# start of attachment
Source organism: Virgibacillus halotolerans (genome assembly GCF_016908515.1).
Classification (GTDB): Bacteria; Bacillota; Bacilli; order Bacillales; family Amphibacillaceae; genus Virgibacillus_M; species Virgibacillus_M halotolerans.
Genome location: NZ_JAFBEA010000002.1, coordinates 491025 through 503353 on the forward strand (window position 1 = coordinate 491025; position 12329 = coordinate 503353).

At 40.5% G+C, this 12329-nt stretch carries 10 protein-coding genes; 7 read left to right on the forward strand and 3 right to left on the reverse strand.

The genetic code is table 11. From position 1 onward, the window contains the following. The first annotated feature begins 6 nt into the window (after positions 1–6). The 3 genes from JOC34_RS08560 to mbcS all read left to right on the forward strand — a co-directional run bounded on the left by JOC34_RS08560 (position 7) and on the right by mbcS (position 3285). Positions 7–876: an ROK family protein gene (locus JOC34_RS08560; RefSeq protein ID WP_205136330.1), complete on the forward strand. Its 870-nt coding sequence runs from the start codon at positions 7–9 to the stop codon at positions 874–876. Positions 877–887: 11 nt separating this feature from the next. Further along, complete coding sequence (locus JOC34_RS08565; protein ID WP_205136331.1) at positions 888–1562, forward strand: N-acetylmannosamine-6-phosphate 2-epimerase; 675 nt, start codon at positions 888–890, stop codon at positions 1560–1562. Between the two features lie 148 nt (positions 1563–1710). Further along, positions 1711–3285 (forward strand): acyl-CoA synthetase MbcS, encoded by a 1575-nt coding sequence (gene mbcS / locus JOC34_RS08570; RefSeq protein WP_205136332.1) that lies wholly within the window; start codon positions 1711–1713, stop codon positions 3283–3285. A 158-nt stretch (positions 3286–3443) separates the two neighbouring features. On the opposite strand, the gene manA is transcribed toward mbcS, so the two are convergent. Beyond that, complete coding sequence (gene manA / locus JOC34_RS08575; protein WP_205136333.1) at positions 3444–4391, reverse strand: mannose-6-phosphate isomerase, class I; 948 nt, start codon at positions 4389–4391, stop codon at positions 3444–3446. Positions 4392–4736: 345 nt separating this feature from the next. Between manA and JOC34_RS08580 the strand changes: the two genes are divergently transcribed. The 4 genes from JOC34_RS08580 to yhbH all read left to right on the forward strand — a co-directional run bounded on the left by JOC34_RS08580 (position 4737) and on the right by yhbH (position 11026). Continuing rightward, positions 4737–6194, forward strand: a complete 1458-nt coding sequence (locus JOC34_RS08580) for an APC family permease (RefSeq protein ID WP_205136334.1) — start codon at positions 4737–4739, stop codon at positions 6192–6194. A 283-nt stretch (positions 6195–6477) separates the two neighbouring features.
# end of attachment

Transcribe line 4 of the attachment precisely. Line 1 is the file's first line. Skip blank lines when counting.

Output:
At 40.5% G+C, this 12329-nt stretch carries 10 protein-coding genes; 7 read left to right on the forward strand and 3 right to left on the reverse strand.